In today’s special NCAA Tournament edition of “WRNL Interrogates,” I talked to Jeremy Mauss of Mountain West Connection to get his thoughts on the reigning MWC champion Nevada Wolf Pack. Jeremy dives into a few details on the players that make Nevada so dangerous, and also makes his prediction for the game.
Kevin: For fans who might not have seen Nevada play yet this year, can you give me the classic elevator speech on what people should know about the Wolf Pack? What are some of the things they've done well or struggled with in particular as the season has progressed?
Jeremy: This is a very athletic team, just Google "Cameron Oliver dunks" for an example of what this team can do. This team plays loose, are great rebounders and at times like to pull a heat check for three-pointers. They also can win games when their best players do not play well. In the Mountain West title game, Oliver scored only four points, yet they still won. A couple issues for this team are they struggle on the road (five of their six losses came away from home) and they can be streaky at times when they don't play as a team. Their rebounding and athleticism go a long way as to why Nevada is a good team; they also share the ball well, with all four players averaging in double figures per game.
Kevin: Cameron Oliver has blossomed into an NBA-caliber player this season, especially with the addition of a 3-point shot between his freshman and sophomore seasons (He was 19-60 in 2016, 62-162 this season). Do you have a current NBA or college player to compare his game to?
Jeremy: He is a rare talent that not only is athletic, but shoot threes, rebounds well and plays exceptional defense. Basically, he’s very versatile and impressed the Boston Celtics last year when he tested the NBA waters. Oliver said himself that he is a stretch-four at the next level and compared his game to Draymond Green.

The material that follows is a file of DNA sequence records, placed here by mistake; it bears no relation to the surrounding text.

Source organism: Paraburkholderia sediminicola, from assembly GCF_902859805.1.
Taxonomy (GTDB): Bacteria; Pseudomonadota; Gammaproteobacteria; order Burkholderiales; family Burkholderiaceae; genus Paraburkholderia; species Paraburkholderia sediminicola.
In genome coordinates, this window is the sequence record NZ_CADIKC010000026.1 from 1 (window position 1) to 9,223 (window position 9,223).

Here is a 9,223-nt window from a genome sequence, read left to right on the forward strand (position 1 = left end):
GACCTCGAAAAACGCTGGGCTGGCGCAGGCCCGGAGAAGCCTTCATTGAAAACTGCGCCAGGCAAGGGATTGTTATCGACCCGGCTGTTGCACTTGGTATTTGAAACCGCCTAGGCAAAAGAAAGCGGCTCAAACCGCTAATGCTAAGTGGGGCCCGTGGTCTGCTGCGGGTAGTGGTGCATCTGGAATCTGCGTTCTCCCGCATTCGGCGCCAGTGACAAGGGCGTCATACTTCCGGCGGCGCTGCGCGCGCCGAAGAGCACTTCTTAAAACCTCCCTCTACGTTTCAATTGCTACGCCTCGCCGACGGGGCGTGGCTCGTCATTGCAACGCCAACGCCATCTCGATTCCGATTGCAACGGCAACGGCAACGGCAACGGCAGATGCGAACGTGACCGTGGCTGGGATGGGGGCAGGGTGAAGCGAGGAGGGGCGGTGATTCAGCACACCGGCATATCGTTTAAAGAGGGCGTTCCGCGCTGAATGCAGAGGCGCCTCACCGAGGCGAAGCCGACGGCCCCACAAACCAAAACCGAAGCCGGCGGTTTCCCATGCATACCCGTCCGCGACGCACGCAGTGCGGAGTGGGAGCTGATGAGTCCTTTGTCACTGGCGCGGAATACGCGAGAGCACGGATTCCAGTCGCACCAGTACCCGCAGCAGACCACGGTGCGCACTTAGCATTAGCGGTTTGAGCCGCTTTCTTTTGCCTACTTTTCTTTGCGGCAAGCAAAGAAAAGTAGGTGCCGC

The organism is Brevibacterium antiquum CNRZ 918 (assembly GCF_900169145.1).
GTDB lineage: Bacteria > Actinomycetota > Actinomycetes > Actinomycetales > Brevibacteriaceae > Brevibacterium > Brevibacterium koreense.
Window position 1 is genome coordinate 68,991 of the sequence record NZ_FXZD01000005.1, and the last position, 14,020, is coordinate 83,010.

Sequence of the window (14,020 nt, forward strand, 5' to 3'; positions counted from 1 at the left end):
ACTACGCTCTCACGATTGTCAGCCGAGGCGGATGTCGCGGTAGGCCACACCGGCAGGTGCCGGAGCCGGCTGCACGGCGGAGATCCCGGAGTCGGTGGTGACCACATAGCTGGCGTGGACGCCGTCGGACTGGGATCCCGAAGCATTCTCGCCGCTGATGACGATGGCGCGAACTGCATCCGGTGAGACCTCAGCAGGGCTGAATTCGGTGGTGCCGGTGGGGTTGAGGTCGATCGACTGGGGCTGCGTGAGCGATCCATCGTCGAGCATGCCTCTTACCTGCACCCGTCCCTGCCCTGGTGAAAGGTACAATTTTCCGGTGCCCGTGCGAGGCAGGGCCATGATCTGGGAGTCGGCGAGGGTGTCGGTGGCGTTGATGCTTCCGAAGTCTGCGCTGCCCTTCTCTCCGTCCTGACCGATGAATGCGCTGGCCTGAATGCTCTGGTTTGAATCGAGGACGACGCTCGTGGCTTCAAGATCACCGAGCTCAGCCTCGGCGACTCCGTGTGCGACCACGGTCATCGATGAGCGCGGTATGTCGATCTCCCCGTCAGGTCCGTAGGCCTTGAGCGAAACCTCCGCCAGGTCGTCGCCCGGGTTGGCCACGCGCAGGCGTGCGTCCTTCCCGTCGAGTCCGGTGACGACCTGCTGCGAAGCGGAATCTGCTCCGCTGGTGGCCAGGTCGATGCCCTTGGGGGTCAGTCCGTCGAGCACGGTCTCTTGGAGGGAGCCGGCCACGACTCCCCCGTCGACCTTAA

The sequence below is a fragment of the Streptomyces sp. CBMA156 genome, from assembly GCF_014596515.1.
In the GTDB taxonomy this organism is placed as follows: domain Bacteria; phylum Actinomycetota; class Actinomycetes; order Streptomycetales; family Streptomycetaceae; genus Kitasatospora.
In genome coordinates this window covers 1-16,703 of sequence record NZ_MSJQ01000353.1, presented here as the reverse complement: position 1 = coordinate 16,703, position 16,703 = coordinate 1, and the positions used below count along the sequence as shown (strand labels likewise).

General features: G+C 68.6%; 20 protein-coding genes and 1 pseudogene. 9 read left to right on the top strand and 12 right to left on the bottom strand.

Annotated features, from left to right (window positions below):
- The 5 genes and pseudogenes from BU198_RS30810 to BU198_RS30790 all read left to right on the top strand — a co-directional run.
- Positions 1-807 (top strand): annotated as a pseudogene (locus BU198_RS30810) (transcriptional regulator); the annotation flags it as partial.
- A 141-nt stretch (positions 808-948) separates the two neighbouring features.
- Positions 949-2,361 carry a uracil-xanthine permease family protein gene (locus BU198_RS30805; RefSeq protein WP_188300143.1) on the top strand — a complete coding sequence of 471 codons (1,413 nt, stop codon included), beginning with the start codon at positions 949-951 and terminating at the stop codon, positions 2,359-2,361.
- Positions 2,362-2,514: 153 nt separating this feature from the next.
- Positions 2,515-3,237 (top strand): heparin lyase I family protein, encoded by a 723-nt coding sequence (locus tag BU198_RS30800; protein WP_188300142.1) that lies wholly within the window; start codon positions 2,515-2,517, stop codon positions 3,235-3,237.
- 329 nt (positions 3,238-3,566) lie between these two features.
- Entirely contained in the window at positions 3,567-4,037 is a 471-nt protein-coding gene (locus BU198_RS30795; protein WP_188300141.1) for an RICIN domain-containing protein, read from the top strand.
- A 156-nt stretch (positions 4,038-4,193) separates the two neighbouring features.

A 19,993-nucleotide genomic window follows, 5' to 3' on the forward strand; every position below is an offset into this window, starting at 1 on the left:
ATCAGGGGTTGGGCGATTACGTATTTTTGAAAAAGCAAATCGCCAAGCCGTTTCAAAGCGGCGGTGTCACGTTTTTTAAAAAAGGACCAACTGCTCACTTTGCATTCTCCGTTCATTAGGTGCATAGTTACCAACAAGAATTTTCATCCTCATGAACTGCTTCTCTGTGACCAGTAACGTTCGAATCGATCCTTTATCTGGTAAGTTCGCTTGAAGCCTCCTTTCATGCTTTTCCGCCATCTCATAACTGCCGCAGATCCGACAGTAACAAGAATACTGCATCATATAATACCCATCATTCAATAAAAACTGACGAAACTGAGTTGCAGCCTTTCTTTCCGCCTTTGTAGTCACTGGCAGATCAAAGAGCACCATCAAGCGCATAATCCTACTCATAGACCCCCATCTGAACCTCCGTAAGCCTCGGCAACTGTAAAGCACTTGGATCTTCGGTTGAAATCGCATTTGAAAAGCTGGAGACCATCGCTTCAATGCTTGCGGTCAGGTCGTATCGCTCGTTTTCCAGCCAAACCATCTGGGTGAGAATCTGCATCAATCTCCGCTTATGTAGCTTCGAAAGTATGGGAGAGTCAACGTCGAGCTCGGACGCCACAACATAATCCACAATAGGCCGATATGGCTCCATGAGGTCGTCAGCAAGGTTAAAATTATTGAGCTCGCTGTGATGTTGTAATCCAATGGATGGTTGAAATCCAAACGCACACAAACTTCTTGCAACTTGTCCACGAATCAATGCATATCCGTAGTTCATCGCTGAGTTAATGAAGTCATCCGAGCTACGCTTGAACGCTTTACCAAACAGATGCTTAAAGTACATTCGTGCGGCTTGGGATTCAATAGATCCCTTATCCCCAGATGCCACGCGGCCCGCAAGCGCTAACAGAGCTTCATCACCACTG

Kevin: Obviously teams can change/improve quite a bit as the season goes along, but Nevada's 81-63 season-opening loss to Saint Mary's (currently #14 on KenPom) sticks out because it was the only game they played against an opponent ranked higher than 78th according to KenPom at season's end. What went wrong against the Gaels, and what gives you hope that the same result doesn't happen against the Cyclones?
Jeremy: Gotta get in the way back machine to recall that matchup. It was obviously their worse loss of the year and part of it is that St. Mary's is very good at home. This is me just thinking, and they will never admit it, but the Wolf Pack were intimidated in that game. Eric Musselman even questioned why they would schedule a team like St. Mary's. While Nevada has size, the Gaels had even bigger size, as they went up against 6-foot-11 Jock Landale who had a career-high 33 points. Iowa State does not really have that size to go against the Wolf Pack, but the three-point shot is where the Cyclones can cause the most damage.
Kevin: Which player match-up most intrigues you about Thursday's game?